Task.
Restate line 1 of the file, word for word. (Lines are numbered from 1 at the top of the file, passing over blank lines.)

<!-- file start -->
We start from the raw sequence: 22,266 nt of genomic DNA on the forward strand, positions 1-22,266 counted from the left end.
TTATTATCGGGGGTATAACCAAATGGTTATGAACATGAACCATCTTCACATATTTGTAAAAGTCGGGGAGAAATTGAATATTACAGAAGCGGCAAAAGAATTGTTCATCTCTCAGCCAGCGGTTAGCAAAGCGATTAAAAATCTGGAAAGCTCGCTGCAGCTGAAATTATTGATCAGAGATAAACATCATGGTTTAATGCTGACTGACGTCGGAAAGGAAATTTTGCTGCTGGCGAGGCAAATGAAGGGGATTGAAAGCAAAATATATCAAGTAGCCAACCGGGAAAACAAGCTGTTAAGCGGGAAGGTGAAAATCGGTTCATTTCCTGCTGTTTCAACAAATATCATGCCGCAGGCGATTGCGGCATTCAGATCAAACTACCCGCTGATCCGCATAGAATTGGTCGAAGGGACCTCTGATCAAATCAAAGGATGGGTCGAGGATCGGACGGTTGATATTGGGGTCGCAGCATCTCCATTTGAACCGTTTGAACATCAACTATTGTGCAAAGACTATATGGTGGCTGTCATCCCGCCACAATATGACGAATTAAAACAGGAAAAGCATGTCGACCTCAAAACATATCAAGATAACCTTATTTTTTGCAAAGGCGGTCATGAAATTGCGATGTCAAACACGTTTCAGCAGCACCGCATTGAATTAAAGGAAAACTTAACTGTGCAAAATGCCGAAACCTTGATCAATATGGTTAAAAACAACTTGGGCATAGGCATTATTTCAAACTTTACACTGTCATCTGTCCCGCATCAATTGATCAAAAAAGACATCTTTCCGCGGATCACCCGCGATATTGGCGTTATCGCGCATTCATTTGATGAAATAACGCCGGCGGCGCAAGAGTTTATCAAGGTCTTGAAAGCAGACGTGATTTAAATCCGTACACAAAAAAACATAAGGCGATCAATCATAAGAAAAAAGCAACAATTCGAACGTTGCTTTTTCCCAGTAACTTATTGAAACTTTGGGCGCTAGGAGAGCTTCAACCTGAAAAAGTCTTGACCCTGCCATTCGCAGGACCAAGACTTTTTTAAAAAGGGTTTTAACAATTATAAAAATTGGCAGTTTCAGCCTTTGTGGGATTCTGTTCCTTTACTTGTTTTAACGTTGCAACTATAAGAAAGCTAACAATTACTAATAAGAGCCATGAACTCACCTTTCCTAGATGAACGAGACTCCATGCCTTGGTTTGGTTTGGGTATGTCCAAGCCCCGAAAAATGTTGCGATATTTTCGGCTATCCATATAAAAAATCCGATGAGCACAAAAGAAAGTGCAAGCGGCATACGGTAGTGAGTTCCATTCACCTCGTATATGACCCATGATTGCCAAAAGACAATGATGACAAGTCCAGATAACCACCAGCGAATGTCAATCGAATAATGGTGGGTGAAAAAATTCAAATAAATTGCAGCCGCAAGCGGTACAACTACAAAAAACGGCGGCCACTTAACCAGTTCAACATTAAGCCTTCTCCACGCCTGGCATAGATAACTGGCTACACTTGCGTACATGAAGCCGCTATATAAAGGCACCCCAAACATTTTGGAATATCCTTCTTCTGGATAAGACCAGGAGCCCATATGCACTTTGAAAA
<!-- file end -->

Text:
We start from the raw sequence: 22,266 nt of genomic DNA on the forward strand, positions 1-22,266 counted from the left end.